One thing many people did was ask the question: “What on earth are the Panthers thinking?” There’s absolutely nothing wrong with that question, but it bothered me that nobody seemed to be asking the Panthers themselves. I’m not talking about the players, I’m talking about the decision-makers, the guys in charge, the owners.

One afternoon, a silly little idea came to me. I mean, thanks to Doug MacLean, we know Doug Cifu has Twitter, right? Why don’t I send him a tweet and see if he could come on the podcast?

On December 1, 2016, I sent this tweet to Doug Cifu’s handle:

The whole thing was basically a gag to get a laugh on Twitter. Hence the “Hello, good sir!” It was just so silly. He’s a co-owner of an NHL team and a company CEO. This guy’s not gonna answer me.

He responded in less than 20 minutes.

Doug Cifu had no idea who I was, let alone anything about my podcast. Maybe he just wanted a platform to vent after Panthers management had been getting torn to shreds all week. I definitely know he did his research and asked around about us, I guess to make sure we weren’t going to be total jackasses to him and not let him talk. After a few DMs and some schedule squishing, Doug agreed to be on our show.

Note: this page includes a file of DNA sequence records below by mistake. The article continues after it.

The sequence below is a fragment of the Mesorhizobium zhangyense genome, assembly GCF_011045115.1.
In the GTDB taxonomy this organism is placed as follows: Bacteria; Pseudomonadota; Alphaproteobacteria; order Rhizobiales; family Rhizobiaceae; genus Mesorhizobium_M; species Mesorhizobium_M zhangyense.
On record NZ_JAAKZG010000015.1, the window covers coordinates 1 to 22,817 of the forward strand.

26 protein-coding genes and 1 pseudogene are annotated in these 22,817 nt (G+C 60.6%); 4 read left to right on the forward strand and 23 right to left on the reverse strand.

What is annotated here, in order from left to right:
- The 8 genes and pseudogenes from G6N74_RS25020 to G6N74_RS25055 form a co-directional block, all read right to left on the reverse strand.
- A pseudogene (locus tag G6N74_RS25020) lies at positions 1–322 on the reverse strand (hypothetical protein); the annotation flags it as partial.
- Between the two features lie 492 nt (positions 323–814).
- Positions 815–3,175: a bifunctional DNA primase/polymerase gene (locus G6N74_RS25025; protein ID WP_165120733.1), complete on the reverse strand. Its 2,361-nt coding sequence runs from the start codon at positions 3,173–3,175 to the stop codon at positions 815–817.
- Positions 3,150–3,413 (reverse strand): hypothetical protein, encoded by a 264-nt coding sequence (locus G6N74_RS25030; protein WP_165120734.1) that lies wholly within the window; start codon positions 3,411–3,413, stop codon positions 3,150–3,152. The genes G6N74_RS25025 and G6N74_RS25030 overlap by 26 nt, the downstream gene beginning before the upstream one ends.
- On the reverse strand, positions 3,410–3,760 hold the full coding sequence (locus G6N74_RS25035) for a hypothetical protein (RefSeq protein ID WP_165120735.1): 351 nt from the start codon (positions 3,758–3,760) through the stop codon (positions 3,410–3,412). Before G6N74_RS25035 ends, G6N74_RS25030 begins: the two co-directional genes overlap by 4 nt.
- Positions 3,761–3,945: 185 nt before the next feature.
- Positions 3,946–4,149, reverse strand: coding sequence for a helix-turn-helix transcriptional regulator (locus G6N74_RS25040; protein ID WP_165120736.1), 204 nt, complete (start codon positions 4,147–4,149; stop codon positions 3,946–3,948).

December 5, 2016 — that episode is one of my favourites. We had Sportsnet’s Chris Johnston on, always one of our favourite guys to talk to, and then Doug called in. Despite his busy schedule, he stayed on the phone with us for 46 minutes.

We started light, poking fun at the fiasco of a week he was having. Adam, of course, was asking about his lengthy career in
business because he’s always prepared and is just naturally more interested in boring stock talk. But then we really got into the hockey, and what made this story such a controversial one: the human element.